Settlement approved by City Council, Filner to leave office
SAN DIEGO (CNS) – After weeks of being dogged by allegations of sexual
harassment, Bob Filner resigned Friday as mayor of San Diego, effective Aug. 30.
“I apologize to all of you,” Filner said in the San Diego City Council
chamber after the council emerged from a 90-minute closed-door meeting,
during which the panel unanimously approved a settlement agreement with the
As part of that deal, the city will provide a joint legal defense with
the mayor of claims against him by city employees or contractors, but the city
reserves the right to seek reimbursement for any damages it suffers. Filner
will also be permitted to hire his own lawyer, according to the city attorney.
Council members insisted that the deal was good for the city and
taxpayers. The deal was approved 7-0, with council members Myrtle Cole and
Scott Sherman out of town.
Although he apologized, Filner blamed a “lynch mob mentality” for
leading to his demise, and insisted that he “never sexually harassed anyone.”
“I think I let you down,” Filner said, addressing his supporters in
the room. “We had a chance to do a progressive vision in this city for the
fist time in 50 years. … We need you to carry that vision forward. This is
not the time to let it die.”
Filner, a 70-year-old former congressman, offered a personal apology to
his former fiancee, Bronwyn Ingram.
“I love you very much,” he said. “You came to love San Diego as much
as I did. And you did memorable things in the short time you were first lady
and I personally apologize for the hurt I have caused you, Bronwyn.
“To all the women that I offended, I had no intention to be offensive,
to violate any physical or emotional space. I was trying to establish personal
relationships, but the combination of awkwardness and hubris led to behavior
that many found offensive.”
Filner, mired in the sexual harassment claims and allegations of
misusing a city-issued credit card and shakedowns of developers, had signed a
resignation letter prior to the council's meeting.
The deal between the city and the mayor stemmed from a sexual harassment
lawsuit filed by Irene McCormack Jackson, the mayor's ex-communications
director. Her lawyer, Los Angeles-based Gloria Allred, said Thursday that her
client's portion of the litigation has not been settled.
The agreement in mediation talks led by retired federal Judge J.
Lawrence Irving was reached Wednesday evening.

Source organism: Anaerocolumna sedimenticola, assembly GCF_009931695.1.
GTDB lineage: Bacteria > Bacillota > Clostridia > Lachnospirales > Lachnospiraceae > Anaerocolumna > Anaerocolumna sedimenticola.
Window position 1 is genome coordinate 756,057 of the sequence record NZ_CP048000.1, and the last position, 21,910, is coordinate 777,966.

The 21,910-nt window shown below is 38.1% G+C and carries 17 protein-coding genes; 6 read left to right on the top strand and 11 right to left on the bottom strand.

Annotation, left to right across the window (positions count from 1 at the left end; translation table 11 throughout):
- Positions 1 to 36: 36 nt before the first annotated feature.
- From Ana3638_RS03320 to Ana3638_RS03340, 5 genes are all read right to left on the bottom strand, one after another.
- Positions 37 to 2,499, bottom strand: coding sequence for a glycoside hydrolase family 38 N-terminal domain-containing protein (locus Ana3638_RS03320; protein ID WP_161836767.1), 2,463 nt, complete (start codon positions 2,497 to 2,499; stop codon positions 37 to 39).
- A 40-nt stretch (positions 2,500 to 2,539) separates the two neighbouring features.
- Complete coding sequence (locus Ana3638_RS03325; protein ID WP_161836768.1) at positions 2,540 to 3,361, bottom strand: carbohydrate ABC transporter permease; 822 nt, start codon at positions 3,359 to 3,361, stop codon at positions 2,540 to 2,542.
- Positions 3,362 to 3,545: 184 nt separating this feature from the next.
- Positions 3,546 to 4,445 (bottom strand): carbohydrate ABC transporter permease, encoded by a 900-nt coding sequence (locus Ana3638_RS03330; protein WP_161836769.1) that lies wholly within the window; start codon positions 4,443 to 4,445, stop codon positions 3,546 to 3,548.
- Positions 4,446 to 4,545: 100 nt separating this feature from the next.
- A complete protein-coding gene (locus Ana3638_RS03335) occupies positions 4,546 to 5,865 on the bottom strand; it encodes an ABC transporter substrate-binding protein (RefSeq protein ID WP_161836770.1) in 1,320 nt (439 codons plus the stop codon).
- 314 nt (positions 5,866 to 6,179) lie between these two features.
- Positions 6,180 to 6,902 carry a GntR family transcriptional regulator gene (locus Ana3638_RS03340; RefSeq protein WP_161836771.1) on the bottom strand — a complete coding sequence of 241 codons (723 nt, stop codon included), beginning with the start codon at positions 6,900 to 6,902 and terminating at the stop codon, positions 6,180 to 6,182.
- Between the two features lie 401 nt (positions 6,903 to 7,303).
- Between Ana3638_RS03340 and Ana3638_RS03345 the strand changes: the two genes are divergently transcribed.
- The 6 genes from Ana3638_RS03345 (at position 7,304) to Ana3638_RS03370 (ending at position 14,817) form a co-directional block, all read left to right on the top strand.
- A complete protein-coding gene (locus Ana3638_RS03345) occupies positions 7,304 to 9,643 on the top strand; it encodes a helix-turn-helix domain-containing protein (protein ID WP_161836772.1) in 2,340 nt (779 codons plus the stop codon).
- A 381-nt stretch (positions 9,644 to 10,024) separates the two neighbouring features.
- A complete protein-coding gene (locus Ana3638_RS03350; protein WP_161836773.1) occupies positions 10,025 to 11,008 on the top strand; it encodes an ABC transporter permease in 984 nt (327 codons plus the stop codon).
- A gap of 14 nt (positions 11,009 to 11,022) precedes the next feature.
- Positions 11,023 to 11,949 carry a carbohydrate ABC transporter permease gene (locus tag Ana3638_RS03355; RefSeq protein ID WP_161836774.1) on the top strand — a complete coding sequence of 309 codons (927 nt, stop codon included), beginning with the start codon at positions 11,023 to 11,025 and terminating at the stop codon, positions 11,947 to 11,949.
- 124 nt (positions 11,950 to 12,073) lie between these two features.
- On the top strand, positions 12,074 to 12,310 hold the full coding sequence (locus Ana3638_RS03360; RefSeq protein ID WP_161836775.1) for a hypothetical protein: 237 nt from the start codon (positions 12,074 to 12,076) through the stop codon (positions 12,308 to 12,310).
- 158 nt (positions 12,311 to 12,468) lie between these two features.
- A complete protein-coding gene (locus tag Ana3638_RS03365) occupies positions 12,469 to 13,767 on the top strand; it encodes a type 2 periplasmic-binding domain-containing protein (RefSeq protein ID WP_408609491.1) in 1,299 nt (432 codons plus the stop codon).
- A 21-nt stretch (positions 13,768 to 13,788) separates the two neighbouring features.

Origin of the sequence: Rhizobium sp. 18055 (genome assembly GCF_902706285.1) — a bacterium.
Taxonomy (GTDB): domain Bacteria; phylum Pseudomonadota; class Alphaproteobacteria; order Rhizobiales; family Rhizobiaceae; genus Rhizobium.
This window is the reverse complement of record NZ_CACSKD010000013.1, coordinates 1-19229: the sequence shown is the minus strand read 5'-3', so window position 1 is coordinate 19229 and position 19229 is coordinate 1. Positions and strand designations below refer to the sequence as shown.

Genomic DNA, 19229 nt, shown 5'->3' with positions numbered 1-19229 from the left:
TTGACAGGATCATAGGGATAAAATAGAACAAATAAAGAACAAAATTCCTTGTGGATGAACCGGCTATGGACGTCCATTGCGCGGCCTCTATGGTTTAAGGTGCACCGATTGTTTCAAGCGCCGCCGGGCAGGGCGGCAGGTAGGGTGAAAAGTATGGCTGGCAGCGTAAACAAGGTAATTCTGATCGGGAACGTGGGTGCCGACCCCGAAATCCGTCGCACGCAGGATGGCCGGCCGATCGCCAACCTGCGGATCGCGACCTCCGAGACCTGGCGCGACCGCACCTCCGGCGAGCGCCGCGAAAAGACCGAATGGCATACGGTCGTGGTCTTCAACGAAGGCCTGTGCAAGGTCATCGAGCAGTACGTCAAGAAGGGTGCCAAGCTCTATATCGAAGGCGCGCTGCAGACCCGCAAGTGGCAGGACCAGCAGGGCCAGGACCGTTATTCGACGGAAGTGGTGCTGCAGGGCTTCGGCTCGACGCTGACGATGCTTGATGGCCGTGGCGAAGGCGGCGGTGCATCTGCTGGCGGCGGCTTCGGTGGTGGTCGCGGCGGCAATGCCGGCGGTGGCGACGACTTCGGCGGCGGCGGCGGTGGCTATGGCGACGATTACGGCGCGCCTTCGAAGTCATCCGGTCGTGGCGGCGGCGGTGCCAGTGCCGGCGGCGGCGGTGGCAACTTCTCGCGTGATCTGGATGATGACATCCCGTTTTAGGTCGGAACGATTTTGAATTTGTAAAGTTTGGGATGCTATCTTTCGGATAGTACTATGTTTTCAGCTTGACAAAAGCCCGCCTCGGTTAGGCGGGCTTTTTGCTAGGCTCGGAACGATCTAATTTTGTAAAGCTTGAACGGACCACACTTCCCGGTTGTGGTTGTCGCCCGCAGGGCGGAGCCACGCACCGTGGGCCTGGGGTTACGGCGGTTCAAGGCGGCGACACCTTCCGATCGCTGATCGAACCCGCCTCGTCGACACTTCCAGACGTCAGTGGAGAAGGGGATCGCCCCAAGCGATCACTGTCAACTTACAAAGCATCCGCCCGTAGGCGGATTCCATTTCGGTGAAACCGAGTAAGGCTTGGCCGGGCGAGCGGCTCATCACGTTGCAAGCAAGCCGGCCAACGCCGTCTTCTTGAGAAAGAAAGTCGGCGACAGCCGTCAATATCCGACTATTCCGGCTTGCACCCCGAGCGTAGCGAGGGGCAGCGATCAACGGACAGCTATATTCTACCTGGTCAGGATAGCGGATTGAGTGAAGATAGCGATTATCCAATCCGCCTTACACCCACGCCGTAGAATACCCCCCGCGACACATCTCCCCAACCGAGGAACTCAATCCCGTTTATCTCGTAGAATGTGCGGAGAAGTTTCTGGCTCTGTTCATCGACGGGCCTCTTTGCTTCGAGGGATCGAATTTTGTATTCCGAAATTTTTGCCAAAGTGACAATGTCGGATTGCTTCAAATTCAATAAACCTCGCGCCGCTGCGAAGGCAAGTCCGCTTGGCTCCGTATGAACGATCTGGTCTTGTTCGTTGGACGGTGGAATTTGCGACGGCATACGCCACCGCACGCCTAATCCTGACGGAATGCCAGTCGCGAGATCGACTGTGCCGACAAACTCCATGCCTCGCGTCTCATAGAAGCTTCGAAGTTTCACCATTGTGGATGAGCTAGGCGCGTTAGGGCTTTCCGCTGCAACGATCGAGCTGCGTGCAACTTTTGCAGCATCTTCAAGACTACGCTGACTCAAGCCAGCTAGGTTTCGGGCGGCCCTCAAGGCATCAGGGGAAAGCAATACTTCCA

A total of 18 women have publicly accused Filner of improprieties.
One of them, Laura Fink, told the council members in the public comment
portion of the meeting to keep the victims in mind during their deliberations.
“I hope that you will consider the nature and degree of the deplorable
behavior the mayor that has exhibited and the havoc he has wreaked on the lives
of his victims and this beautiful city,” said Fink, who said Filner groped her
buttocks at a congressional campaign fundraiser.
Enrique Morones, an immigrant-rights activist who has led a small
contingent of the Filner supporters, said the mayor spent decades serving the
oppressed, and that his downfall is “a public execution.”
“When my children ask me, `Where were you when the public lynching of
Mayor Filner took place?' I will tell them I was not an accessory,” Morones
said. “I stood on the side of a man — Bob Filner — who has stood on the side
of us for 40 years.”
They were two of around 40 people who spoke to the City Council before
members went into closed session to consider the deal.
With Filner's resignation, Council President Todd Gloria will become
interim mayor, and a special election will be scheduled within 90 days. If a
candidate receives more than 50 percent of the vote, that person would become
mayor. Otherwise, a runoff election would be held between the top two vote-
The 70-year-old former Democratic congressman became the third San Diego
mayor to resign in recent times, following Roger Hedgecock and Dick Murphy.
During his speech to the council, Filner — who recently took a two-week
leave of absence to undergo therapy — highlighted what he perceived to be
his accomplishments since taking office last year. But he remained defiant,
insisting that he was being railroaded out of office, casting blame on his
detractors and the media.
“I started my political career facing lynch mobs, but I think we have
just faced one here in San Diego,” Filner told the council. “And you're going
to have to deal with that. In a lynch mob mentality, rumors become allegations,
allegations become facts, facts become evidence of sexual harassment, which
have led to … the resignation and recall.
“Not one allegation, members of the council, has ever been
independently verified or proven in court. I have never sexually harassed
anyone. But there's a hysteria that has been created, that many of you helped
to feed. It's the hysteria of a lynch mob.”
All members of the council had called on Filner to resign.